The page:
The Flounder's Tale is a tale of imperfection. The flounder's contorted head and eyes allow it to lie on its side on the ocean floor, but they betray the lack of an intelligent designer. As expounded in The Blind Watchmaker and Climbing Mount Improbable, evolution does not 'design' every creature anew on a drawing board. Instead, natural selection works without foresight and makes gradual improvements on existing body plans from generation to generation. Because each creature at every step of the process must remain fit for its environment, evolution cannot make sudden and drastic changes to build a better future organism at the expense of current generation.
21 460 mya Sharks and Their Kin (Chondrichthyes) Cartilaginous fishes chondrichthyan including sharks, rays and chimaeras join the pilgrimage in the Middle Ordovician. The newcomers have no bones. Instead, they are supported by a cartilaginous skeleton that never ossifies, in contrast to bony fishes. Their skin is covered in dermal denticles, tiny scale-like protrusions, from which teeth may have evolved. Sharks lack a swim bladder for buoyancy, and instead rely on swimming constantly, retaining urea in their blood, and having large livers with plenty of oil to remain afloat. The Carcharocles megalodon from the Miocene is described as a predator more terrifying than the great white shark, as it was three times the size. The strange chimaera has strange gill covers, has no dermal denticles, and swims using their pectoral fins. Dawkins explains that concestor 21 is ancestor to all gnathostomes, animals with lower jaws, a structure which evolved from the gill arches.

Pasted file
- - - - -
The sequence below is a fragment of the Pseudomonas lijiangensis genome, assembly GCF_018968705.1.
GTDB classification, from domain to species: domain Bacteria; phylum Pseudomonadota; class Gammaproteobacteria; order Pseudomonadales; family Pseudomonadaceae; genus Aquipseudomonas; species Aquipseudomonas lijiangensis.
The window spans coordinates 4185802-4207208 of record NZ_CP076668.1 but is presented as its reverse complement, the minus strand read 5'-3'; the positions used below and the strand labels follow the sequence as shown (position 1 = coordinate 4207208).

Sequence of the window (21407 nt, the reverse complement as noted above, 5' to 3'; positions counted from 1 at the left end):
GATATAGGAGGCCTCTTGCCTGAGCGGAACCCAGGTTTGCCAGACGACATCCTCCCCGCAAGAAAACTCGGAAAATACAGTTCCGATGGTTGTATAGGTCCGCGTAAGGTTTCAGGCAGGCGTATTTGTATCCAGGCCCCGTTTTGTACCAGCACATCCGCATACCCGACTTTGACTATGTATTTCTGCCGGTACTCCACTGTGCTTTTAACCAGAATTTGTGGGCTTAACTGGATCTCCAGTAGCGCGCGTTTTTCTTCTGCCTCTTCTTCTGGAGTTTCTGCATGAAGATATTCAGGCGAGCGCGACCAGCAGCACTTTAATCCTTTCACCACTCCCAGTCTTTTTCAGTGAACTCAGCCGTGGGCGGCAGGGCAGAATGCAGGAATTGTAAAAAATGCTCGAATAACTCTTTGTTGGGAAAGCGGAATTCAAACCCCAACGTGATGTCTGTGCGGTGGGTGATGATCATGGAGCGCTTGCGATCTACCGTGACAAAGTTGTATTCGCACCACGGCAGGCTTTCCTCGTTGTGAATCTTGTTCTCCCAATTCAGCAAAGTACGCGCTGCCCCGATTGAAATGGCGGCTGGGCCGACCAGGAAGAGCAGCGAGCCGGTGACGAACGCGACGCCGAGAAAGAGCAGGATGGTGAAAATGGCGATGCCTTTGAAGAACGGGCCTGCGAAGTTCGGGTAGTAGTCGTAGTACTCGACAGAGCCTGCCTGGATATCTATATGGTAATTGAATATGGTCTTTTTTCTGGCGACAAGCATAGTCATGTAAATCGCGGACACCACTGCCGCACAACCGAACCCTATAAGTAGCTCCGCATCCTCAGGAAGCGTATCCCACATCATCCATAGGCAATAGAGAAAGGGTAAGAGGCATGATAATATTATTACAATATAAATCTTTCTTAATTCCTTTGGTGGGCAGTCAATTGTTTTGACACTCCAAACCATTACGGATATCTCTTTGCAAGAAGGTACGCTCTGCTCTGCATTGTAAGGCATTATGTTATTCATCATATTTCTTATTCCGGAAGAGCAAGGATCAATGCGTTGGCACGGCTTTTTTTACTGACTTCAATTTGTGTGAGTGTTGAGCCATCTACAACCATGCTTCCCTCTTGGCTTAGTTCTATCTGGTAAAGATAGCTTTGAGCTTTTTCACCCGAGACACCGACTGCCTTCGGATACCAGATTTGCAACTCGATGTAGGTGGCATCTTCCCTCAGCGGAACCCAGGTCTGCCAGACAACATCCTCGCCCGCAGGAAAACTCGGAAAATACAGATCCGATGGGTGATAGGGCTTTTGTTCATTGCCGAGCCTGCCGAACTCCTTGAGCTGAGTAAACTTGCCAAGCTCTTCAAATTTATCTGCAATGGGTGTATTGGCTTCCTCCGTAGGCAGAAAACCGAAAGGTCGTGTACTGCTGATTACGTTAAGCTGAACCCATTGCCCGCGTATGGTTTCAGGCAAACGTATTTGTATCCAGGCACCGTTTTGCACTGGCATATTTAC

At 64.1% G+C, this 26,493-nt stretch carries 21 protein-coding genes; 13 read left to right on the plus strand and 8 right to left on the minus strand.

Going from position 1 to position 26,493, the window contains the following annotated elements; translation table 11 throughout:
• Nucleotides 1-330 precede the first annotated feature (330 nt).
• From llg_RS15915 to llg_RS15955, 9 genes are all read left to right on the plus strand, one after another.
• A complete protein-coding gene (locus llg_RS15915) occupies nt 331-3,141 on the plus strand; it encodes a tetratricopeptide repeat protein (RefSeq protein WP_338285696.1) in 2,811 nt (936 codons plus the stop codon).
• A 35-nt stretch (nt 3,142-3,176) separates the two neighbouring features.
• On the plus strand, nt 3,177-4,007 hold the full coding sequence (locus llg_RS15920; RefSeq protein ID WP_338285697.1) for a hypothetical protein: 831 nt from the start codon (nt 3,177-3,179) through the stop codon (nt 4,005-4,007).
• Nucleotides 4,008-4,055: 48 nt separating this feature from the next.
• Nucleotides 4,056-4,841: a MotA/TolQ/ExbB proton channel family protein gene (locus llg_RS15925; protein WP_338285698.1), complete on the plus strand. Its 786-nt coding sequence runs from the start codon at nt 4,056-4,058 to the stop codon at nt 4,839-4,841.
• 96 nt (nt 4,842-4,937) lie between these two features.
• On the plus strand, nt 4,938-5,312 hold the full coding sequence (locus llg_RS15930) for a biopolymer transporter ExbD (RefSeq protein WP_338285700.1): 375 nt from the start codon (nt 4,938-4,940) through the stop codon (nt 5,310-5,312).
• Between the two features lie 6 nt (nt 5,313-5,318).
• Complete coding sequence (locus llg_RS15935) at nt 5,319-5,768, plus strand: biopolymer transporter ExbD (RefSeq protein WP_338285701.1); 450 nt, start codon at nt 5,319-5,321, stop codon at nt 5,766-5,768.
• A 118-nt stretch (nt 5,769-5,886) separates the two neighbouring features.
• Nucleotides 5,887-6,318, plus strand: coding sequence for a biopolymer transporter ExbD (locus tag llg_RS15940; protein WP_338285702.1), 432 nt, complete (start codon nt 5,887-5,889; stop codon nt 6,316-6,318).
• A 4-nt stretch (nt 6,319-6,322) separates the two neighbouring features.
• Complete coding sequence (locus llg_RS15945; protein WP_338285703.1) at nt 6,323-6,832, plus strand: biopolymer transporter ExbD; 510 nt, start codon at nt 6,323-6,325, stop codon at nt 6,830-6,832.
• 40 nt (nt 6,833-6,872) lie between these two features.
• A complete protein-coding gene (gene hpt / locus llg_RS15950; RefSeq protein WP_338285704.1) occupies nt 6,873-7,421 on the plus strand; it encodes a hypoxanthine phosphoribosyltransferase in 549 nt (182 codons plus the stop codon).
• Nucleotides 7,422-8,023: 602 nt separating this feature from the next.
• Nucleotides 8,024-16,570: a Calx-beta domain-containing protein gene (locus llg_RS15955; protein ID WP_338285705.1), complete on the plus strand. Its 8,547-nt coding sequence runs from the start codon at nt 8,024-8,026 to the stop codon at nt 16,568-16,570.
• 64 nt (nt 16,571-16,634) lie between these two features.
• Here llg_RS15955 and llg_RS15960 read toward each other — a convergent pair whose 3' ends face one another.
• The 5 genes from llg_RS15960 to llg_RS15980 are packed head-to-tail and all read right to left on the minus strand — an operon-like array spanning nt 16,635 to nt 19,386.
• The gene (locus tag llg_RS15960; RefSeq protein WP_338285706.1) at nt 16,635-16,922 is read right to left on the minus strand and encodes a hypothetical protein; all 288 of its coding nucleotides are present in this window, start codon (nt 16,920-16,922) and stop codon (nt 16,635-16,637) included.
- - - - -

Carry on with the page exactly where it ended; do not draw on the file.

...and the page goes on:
22 530 mya Lampreys and Hagfish
Jawless and limbless fishes, the lampreys and hagfish, join the pilgrimage to meet the concestor of all vertebrates. The jawless fish and the concestor 22 are borderline vertebrates. Unlike the rest of vertebrates, they retain the notochord, a stiffening cartilage rod running along the back of an animal, well into adulthood. In all other vertebrates, the vestigial notochord appears in the embryo briefly and is replaced by segmented, articulate backbones in adults. On the other hand, both the jawless fish and the jawed fish share characteristics common to all members of the phylum Chordata at some time in their life cycle, including the notochord, pharyngeal slit, and the post-anal tail.